Floyd Mayweather won again in Floyd Mayweather fashion, a 12-round unanimous decision over Marcos Maidana that wasn’t really ever in doubt. That type of dominance may lead to a new problem for the reigning champ. According to ESPN, Las Vegas sports books didn’t receive a heavy amount of betting on the fight, which may be an indicator that at minimum the gambling public is getting bored with his fights.
It’s tough to convince a fan to put down $600 to only win $100 (Mayweather was a 6-1 favorite), but sometimes small bets for the underdog can make up for the public not backing the favorite. However, that doesn’t seem to be the case here. For the Mayweather camp, the main concern should be whether the amount bet on the fight correlates with public interest.
In this case it seems like it does. The PPV buys for this fight are expected to be satisfactory at best, and may even be below the first Mayweather/Maidana fight. That hurts Mayweather, who shares in the profits for many of his fights.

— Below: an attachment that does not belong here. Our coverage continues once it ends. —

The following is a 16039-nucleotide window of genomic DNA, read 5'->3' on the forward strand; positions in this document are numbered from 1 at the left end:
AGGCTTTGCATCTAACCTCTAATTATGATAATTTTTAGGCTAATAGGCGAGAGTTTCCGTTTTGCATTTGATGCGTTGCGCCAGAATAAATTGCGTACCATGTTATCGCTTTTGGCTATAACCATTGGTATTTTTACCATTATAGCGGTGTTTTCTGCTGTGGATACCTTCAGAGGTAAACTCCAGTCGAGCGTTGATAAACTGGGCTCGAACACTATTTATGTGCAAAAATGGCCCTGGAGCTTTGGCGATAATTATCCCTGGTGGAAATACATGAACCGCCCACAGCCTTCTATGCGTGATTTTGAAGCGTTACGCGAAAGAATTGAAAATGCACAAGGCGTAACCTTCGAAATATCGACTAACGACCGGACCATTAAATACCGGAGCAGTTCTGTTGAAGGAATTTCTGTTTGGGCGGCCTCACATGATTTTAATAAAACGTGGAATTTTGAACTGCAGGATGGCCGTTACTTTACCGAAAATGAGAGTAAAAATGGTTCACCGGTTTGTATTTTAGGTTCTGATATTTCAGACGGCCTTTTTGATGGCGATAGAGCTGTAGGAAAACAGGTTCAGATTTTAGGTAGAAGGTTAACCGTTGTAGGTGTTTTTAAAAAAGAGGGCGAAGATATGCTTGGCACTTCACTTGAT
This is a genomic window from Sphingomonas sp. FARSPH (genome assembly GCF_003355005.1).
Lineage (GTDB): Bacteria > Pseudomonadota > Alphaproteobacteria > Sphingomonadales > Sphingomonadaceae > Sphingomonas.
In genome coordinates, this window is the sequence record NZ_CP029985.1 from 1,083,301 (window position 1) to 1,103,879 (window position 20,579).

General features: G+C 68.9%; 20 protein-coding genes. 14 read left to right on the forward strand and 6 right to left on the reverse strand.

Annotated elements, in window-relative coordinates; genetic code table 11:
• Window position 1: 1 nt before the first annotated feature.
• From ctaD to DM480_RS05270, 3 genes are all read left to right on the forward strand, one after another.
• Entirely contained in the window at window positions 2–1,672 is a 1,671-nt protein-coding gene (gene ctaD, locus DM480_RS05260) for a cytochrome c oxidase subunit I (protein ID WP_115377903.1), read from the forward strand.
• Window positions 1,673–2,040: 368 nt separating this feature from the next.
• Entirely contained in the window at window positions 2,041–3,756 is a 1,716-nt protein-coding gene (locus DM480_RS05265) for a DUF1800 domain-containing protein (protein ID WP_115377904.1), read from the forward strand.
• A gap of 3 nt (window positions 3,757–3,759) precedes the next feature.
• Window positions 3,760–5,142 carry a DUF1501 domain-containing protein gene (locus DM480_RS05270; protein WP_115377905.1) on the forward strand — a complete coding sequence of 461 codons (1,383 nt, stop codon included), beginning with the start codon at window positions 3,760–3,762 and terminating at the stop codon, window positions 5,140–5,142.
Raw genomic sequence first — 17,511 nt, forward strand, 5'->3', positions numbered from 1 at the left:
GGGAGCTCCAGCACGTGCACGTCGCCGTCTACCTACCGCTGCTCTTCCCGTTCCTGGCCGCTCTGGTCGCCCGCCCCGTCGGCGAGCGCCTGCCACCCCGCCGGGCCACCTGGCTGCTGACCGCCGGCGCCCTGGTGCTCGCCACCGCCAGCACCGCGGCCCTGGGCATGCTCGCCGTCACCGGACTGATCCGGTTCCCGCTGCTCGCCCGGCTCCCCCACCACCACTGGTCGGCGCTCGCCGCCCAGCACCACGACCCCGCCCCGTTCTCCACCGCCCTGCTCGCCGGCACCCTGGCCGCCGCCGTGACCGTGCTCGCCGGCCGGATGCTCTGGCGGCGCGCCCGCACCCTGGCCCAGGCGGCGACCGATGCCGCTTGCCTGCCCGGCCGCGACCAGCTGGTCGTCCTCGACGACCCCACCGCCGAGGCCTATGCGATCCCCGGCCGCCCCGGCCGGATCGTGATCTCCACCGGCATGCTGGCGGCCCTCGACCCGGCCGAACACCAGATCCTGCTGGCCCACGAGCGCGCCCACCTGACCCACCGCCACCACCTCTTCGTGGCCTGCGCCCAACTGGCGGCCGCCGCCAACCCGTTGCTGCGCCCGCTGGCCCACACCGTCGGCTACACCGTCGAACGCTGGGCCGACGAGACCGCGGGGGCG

The good news is that low PPV buys may lead to the fight everyone has wanted, albeit five years too late. Considering Manny Pacquiao’s last fight also underperformed, the stars may have finally aligned for the two rivals to meet. There is good reason to believe that a Pacquiao/Mayweather fight would do well in PPV buys because it’s the fight casual fans want to see. Mayweather has said he only has two fights left; boxing fans can hope that the tepid reaction to the Maidana fight pushes him toward making one of those his big payday with Pacquiao.
Michael Colangelo is Assistant Director at the USC Sports Business Institute and Senior Editor of The Fields of Green.